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as expressed by him in the case of Vaughan v. Farrer, was, that a bequest of money for erecting a hospital or school, was not within the mortmain Act; because it did not necessarily follow that any new purchase of land should be made for the purpose which might have been equally well accomplished by building upon land already in mortmain, or by a gift of land, or by hiring a house. In another case it was said that such a bequest to erect a school was good if any piece of ground already in mortmain, or as a mere gift from private generosity, could be procured. But in a subsequent case' where the circumstance of there actually being a piece of land in mortmain in the parish where the charity was to be erected was much insisted upon, Lord Apsley, Chancellor, said, that directions in a wił to erect a school-house in general imports an intention to purchase. And though it appears that there is a vacant piece of ground in the parish, the will does not point at that piece of ground. It does not say to repair or build a school-house on that piece of ground. And his Lordship dismissed the information.
Other cases have been equally opposed to Vaughan v. Farrer, and the Attorney General v. Bowles. And the doctrine seems now to be settled that a bequest
i 2 Vez. 187. k 2 Vez. Jun. 517. Att. Gen. v. Bowles. Ambler, 751, Att. Gen. v. Hyde.
erect imports a
to erect” a charitable foundation imports prima facie, A bequest to that land is to be bought, unless the testator by his purchase, will manifests his purpose that it is to be otherwise procured, or expressly adverts to land already in mortmain" The case of Chapman v. Brown', in which there was a trust for building or purchasing a chapel, where it might appear to the executors to be most wanted, and if any overplus, it was to go to a faithful gospel minister, not exceeding 201. per annum, and if any further surplus, for such charitable uses as the executors should think proper; though standing by itself, a bequest of a residue to such charitable purposes as the executors should think proper was a good bequest, yet the whole trust was declared void : for the bequest to purchase was clearly void by the words of the Act; the trust to build had been also established to be within the Act; that bequest therefore fell to the ground : then the bequest on behalf of the minister, as being clearly intended for a minister of the chapel so directed to be built, could not stand as the thing failed with which it was inseparably connected. And lastly, although standing by itself, a bequest of a residue to be employed in such charitable purposes as the executors shall think proper is a good bequest; and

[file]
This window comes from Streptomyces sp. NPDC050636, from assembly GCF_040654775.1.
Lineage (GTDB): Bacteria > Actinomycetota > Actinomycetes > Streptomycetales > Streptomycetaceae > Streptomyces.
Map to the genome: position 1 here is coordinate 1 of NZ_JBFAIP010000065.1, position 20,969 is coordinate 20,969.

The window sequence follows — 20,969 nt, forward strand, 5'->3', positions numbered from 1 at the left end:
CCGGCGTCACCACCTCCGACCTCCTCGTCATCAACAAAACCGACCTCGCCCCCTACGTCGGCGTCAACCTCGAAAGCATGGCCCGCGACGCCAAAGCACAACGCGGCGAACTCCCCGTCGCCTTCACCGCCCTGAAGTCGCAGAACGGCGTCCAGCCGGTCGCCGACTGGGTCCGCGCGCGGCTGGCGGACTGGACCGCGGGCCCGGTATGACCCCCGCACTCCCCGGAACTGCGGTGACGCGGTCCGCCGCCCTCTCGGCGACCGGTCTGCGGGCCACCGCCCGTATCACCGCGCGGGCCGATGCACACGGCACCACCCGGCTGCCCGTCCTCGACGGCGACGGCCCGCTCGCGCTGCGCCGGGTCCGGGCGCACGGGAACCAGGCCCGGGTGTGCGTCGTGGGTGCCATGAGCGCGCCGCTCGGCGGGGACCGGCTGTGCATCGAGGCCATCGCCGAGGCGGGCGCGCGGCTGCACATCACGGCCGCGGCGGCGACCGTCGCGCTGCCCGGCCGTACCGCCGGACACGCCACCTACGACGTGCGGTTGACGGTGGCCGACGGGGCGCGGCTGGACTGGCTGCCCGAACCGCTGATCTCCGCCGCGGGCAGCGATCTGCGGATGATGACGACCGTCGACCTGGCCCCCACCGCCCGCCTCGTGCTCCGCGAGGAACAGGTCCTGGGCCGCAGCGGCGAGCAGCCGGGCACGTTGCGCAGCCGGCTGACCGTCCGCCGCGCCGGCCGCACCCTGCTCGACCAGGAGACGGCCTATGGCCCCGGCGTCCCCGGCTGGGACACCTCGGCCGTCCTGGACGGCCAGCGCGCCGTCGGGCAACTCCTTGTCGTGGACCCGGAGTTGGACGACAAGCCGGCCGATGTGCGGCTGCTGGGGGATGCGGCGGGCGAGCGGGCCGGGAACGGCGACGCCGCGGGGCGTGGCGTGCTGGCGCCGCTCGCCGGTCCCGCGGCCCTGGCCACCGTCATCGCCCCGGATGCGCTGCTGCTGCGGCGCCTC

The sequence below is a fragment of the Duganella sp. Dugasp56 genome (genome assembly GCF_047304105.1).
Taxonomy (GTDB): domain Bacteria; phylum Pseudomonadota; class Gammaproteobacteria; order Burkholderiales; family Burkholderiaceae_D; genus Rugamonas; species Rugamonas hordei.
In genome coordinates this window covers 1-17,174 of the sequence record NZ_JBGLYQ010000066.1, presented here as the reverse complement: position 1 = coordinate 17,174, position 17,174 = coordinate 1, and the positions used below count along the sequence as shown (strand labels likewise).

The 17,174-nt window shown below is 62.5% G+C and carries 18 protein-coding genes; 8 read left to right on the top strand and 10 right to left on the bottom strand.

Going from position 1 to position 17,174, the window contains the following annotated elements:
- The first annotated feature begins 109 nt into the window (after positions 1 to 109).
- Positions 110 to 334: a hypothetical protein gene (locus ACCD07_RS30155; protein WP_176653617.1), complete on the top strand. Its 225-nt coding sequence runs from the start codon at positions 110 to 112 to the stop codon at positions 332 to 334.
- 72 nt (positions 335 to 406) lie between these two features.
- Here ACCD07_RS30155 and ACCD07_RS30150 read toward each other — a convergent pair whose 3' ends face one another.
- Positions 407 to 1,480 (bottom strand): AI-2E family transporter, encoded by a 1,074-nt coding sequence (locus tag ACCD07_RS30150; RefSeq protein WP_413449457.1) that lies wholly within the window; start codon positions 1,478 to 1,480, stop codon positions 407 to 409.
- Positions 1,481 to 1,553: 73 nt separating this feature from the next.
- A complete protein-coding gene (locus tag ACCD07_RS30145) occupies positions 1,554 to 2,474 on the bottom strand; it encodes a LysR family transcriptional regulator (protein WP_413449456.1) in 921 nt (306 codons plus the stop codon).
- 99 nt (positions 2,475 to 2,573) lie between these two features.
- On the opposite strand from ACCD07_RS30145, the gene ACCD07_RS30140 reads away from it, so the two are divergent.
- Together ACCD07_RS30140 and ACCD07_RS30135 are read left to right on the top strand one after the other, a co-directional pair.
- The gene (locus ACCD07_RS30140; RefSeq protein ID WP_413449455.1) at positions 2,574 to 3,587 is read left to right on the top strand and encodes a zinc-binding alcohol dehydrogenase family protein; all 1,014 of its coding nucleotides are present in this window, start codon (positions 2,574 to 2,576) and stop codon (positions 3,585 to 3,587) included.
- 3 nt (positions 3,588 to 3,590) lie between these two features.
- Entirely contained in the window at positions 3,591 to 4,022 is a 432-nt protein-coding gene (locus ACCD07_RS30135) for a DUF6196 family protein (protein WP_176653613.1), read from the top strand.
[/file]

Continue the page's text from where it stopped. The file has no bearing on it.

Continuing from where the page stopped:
* Lord Hardwicke seemed to think that to erect might be taken as meaning to found or endow.
• 8 Vez. Junr. 191. Att. Gen. v. Parsons; and see 3 Bro. C.C. 588.
• 6 Vez. Jun. 191. 1 Vez. 534. Att. Gen. v. Whorwood. Sec 10 Vez. Jun. 534.
supposing it had been legal to bestow the money as testatrix had directed in the two first instances, after such purposes had been answered, there would have been a good bequest of this residue, yet as the prior bequest had failed which was to constitute this residue, and as it was impossible to ascertain how much would have been employed in building the chapel, and no direction could be framed for the master to proceed upon on a reference to him, the testatrix having given no ground for inferring what kind of chapel was intended, this ulterior bequest was held to be void for uncertainty ; and the real estate was decreed to the heir at law, and the personal to the next of kin (5).